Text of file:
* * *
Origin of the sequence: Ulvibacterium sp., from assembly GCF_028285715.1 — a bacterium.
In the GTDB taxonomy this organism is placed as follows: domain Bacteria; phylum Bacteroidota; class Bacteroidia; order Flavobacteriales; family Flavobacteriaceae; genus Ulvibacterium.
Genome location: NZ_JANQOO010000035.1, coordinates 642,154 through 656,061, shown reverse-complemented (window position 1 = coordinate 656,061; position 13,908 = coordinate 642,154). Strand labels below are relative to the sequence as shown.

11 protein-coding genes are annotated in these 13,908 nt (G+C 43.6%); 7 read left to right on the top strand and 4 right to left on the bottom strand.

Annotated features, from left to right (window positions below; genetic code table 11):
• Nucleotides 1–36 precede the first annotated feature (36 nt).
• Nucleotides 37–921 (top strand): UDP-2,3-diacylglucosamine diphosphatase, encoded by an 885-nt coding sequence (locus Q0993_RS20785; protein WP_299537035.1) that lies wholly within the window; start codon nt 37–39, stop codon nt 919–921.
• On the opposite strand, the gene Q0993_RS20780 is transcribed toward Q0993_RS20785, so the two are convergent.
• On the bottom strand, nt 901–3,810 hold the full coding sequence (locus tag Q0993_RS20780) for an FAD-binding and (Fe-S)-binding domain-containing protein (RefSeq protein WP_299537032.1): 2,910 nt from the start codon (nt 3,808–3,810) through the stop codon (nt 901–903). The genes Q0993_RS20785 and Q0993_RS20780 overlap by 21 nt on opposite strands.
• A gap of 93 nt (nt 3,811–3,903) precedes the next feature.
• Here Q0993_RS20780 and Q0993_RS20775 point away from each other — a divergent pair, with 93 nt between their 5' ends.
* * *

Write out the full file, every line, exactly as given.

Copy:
Origin of the sequence: Ulvibacterium sp., from assembly GCF_028285715.1 — a bacterium.
In the GTDB taxonomy this organism is placed as follows: domain Bacteria; phylum Bacteroidota; class Bacteroidia; order Flavobacteriales; family Flavobacteriaceae; genus Ulvibacterium.
Genome location: NZ_JANQOO010000035.1, coordinates 642,154 through 656,061, shown reverse-complemented (window position 1 = coordinate 656,061; position 13,908 = coordinate 642,154). Strand labels below are relative to the sequence as shown.

11 protein-coding genes are annotated in these 13,908 nt (G+C 43.6%); 7 read left to right on the top strand and 4 right to left on the bottom strand.

Annotated features, from left to right (window positions below; genetic code table 11):
• Nucleotides 1–36 precede the first annotated feature (36 nt).
• Nucleotides 37–921 (top strand): UDP-2,3-diacylglucosamine diphosphatase, encoded by an 885-nt coding sequence (locus Q0993_RS20785; protein WP_299537035.1) that lies wholly within the window; start codon nt 37–39, stop codon nt 919–921.
• On the opposite strand, the gene Q0993_RS20780 is transcribed toward Q0993_RS20785, so the two are convergent.
• On the bottom strand, nt 901–3,810 hold the full coding sequence (locus tag Q0993_RS20780) for an FAD-binding and (Fe-S)-binding domain-containing protein (RefSeq protein WP_299537032.1): 2,910 nt from the start codon (nt 3,808–3,810) through the stop codon (nt 901–903). The genes Q0993_RS20785 and Q0993_RS20780 overlap by 21 nt on opposite strands.
• A gap of 93 nt (nt 3,811–3,903) precedes the next feature.
• Here Q0993_RS20780 and Q0993_RS20775 point away from each other — a divergent pair, with 93 nt between their 5' ends.